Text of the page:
In general, the 1990s was a decade of considerable and broad economic growth. It was also characterised by extensive corporate (financial) sector failure in South‐East Asia. Since 2001 a number of major (non‐financial) corporations have failed in the USA and Europe. The majority of these failures have been attributed to an absence or dereliction of efficient disclosure and corporate governance. Africa has yet to witness the level of corporate failure experienced elsewhere, but it should be able to learn some lessons and perhaps leapfrog some of these experiences. This will only be possible, however, if disclosure and corporate governance in Africa is carefully analysed, and implemented in the context of appropriate institutions. This paper carries out an assessment of the state of play of corporate governance in Africa. An extensive literature search of academic, policy and private sector documentation on corporate governance in Africa shows that there has been little or no academic research and that there are also very few public policy documents on corporate governance in Africa. In some of the larger economies of Africa, however, a number of private sector initiatives on corporate governance have begun to emerge. Accordingly, mindful of the fact that improvement in corporate governance in Africa has to be placed in the context of the level of economic development, specific corporate governance issues and challenges are discussed. The paper concludes by identifying future research needs on corporate governance in Africa.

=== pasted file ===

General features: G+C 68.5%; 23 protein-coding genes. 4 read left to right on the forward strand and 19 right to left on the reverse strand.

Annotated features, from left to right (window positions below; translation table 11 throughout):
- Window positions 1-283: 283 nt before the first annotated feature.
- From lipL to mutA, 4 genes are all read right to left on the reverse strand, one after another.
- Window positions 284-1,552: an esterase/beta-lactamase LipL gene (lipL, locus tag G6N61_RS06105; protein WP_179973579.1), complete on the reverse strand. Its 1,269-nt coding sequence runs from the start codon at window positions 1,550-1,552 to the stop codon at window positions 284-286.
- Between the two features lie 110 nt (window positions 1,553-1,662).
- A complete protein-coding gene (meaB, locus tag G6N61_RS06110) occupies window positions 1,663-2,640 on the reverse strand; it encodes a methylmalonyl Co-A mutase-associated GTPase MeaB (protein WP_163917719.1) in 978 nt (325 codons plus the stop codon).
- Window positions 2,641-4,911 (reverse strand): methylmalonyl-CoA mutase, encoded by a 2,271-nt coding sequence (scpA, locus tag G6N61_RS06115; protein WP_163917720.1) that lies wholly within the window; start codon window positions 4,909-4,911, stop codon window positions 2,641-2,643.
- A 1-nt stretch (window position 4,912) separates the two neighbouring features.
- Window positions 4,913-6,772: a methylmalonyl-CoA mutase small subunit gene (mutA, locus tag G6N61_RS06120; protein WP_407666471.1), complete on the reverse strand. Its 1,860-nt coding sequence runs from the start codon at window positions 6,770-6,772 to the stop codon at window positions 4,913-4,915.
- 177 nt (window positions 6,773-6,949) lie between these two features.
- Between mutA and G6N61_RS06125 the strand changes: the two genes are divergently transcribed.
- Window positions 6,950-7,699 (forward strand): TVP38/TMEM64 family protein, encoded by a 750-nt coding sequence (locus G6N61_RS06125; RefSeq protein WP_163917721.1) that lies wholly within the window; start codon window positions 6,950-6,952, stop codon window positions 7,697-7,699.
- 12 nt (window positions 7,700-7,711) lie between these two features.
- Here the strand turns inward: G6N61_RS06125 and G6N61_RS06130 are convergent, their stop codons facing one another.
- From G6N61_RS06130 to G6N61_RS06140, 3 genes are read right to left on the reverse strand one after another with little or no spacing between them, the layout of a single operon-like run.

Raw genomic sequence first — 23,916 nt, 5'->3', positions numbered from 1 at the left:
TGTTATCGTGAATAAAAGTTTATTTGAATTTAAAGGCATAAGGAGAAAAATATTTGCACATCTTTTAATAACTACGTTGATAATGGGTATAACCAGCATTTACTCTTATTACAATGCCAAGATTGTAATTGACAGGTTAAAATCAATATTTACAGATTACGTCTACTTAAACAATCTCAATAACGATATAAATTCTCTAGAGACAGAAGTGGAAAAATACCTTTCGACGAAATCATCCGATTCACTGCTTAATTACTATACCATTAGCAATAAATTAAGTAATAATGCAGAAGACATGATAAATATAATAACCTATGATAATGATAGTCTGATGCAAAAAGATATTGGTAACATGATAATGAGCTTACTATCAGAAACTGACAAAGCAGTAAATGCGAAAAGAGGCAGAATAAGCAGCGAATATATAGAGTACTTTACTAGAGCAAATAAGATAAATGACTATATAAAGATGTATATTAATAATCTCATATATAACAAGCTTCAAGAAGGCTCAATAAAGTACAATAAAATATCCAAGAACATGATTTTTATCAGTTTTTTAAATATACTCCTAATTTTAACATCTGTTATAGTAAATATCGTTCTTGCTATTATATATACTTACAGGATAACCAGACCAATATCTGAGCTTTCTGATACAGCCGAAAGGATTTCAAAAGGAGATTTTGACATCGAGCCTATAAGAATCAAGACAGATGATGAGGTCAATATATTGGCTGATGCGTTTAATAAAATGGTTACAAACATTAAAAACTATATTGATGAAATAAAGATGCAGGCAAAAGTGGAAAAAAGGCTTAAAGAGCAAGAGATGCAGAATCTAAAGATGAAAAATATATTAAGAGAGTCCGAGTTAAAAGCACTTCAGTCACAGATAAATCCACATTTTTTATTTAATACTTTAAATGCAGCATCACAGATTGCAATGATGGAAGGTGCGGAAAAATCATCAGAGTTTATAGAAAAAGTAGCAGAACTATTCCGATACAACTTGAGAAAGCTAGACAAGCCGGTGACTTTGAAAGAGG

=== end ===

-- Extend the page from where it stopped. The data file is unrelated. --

Okeahalam, C. (2004), "Corporate governance and disclosure in Africa: Issues and challenges", Journal of Financial Regulation and Compliance, Vol. 12 No. 4, pp. 359-370. https://doi.org/10.1108/13581980410810902Download as .RIS
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